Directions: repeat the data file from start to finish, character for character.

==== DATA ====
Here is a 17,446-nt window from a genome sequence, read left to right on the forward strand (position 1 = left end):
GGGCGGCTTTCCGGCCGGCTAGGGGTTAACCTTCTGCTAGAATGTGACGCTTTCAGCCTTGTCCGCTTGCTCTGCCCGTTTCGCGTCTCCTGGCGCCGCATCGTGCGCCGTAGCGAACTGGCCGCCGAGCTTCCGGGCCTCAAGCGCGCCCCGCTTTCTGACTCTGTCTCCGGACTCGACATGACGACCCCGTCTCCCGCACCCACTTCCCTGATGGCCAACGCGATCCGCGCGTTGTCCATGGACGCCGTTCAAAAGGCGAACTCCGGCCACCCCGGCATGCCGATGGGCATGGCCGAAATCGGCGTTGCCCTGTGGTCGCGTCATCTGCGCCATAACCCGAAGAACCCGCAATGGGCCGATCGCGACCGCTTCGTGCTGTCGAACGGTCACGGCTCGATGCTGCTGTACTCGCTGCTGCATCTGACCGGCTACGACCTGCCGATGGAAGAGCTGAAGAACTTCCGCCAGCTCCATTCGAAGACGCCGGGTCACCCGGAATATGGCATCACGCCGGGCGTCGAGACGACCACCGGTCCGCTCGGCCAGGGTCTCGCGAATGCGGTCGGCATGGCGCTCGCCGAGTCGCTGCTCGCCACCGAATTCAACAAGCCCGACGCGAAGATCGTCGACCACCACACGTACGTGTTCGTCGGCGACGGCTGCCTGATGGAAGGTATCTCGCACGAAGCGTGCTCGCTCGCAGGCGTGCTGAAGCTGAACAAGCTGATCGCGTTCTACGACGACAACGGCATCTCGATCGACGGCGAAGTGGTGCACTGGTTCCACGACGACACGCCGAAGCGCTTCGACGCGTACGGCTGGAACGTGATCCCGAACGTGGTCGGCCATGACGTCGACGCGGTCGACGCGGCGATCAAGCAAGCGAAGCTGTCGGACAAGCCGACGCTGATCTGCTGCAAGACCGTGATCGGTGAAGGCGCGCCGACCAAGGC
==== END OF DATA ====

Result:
Here is a 17,446-nt window from a genome sequence, read left to right on the forward strand (position 1 = left end):
GGGCGGCTTTCCGGCCGGCTAGGGGTTAACCTTCTGCTAGAATGTGACGCTTTCAGCCTTGTCCGCTTGCTCTGCCCGTTTCGCGTCTCCTGGCGCCGCATCGTGCGCCGTAGCGAACTGGCCGCCGAGCTTCCGGGCCTCAAGCGCGCCCCGCTTTCTGACTCTGTCTCCGGACTCGACATGACGACCCCGTCTCCCGCACCCACTTCCCTGATGGCCAACGCGATCCGCGCGTTGTCCATGGACGCCGTTCAAAAGGCGAACTCCGGCCACCCCGGCATGCCGATGGGCATGGCCGAAATCGGCGTTGCCCTGTGGTCGCGTCATCTGCGCCATAACCCGAAGAACCCGCAATGGGCCGATCGCGACCGCTTCGTGCTGTCGAACGGTCACGGCTCGATGCTGCTGTACTCGCTGCTGCATCTGACCGGCTACGACCTGCCGATGGAAGAGCTGAAGAACTTCCGCCAGCTCCATTCGAAGACGCCGGGTCACCCGGAATATGGCATCACGCCGGGCGTCGAGACGACCACCGGTCCGCTCGGCCAGGGTCTCGCGAATGCGGTCGGCATGGCGCTCGCCGAGTCGCTGCTCGCCACCGAATTCAACAAGCCCGACGCGAAGATCGTCGACCACCACACGTACGTGTTCGTCGGCGACGGCTGCCTGATGGAAGGTATCTCGCACGAAGCGTGCTCGCTCGCAGGCGTGCTGAAGCTGAACAAGCTGATCGCGTTCTACGACGACAACGGCATCTCGATCGACGGCGAAGTGGTGCACTGGTTCCACGACGACACGCCGAAGCGCTTCGACGCGTACGGCTGGAACGTGATCCCGAACGTGGTCGGCCATGACGTCGACGCGGTCGACGCGGCGATCAAGCAAGCGAAGCTGTCGGACAAGCCGACGCTGATCTGCTGCAAGACCGTGATCGGTGAAGGCGCGCCGACCAAGGC